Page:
Step 2: Put it into Practice

Challenge yourself by asking open-ended questions when someone shares good news with you. Even though asking closed-ended questions such as “Was it fun?” is better than squashing, shutting down, or stealing, it is still limiting how much authentic support you are showing. Instead of asking “Was it fun?” challenge yourself to ask open-ended questions such as:
“What was your favorite activity that you did on the trip?”
“What did you like best about your experience?”
By asking open-ended questions, you spark more conversation, and most importantly, the other person senses genuine interest and support.
For one day, track how you respond to posts on social media. Are you supportive? Do you celebrate good news? Then, reflect on how it makes you feel about social media. Do you feel like you connect with people in a real way? Then, challenge yourself for one week to respond to posts on social media in a different manner by showing authentic support to others when they post about good news. Reflect on the impact this has on your social media experience. Did it change?
One strategy you can use to implement new skills is to reflect on how you typically react when someone shares good news and become aware of some of the pitfalls when responding to your friends and family. Here are some of those pitfalls:
-- Squashing: Pointing out problems or providing negative feedback.
-- Shutting Down: Responding with low energy; not caring or being distracted.
-- Stealing: Focusing on yourself (one-upping); ignoring the event. It may be helpful to spend some time thinking about the last week. Were there times when you squashed, shut down, or stole your friend’s good news? What was the circumstance? What did the person say? How did you respond? Looking back, what could you have said or done differently? After this reflection, try a new behavior next time such as asking questions or showing authentic support. Compare how you felt when celebrating good news versus squashing, shutting down, or stealing.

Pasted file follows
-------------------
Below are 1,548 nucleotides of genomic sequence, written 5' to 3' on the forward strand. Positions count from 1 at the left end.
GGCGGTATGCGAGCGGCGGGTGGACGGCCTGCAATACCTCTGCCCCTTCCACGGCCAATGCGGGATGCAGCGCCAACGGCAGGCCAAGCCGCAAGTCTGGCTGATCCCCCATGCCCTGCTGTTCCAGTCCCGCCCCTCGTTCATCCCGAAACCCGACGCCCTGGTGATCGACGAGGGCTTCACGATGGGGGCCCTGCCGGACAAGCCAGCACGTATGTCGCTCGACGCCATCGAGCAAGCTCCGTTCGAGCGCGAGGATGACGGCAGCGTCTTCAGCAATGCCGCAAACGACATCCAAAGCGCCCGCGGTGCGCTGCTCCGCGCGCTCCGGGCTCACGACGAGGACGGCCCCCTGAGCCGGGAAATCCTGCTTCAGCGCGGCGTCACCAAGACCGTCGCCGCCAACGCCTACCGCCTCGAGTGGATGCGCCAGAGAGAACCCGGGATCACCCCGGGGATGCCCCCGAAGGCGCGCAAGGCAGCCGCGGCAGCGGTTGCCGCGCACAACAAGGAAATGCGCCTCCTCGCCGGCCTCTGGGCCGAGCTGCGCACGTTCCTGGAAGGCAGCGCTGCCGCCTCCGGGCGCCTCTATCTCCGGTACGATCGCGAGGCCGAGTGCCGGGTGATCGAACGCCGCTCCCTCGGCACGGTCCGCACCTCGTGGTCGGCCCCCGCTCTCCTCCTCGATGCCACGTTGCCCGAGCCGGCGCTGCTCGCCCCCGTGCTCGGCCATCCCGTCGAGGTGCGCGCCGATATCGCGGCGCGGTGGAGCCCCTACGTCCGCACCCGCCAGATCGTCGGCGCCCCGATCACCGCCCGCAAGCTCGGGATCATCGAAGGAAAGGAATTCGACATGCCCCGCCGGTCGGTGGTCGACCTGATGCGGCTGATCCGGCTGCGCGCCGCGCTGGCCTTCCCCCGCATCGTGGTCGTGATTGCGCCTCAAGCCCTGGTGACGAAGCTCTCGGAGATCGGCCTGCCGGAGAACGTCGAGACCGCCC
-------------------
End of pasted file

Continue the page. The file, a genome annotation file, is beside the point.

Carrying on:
When a friend or family member shares good news with you:
-- Be engaged and interested.
-- Ask questions, by seeking additional details about the event or asking why the event is meaningful.
-- Express excitement and enthusiasm about the positive news.
-- Show authentic interest and support.
Being there for someone when they share good news can be a gateway conversation in the relationship. If the person trusts you to celebrate good news with them, they may also trust you when they need to talk about something more difficult.


W(RAP) It Up: Create a plan to move forward.

You’ve learned how to identify your values and develop goals based on those values, which is important for resilience. Use the space below for your RAP, and think about: what should you stop doing, continue doing, and start doing?  Click on the link below, print it out and think about: what should you stop doing, continue doing, and start doing?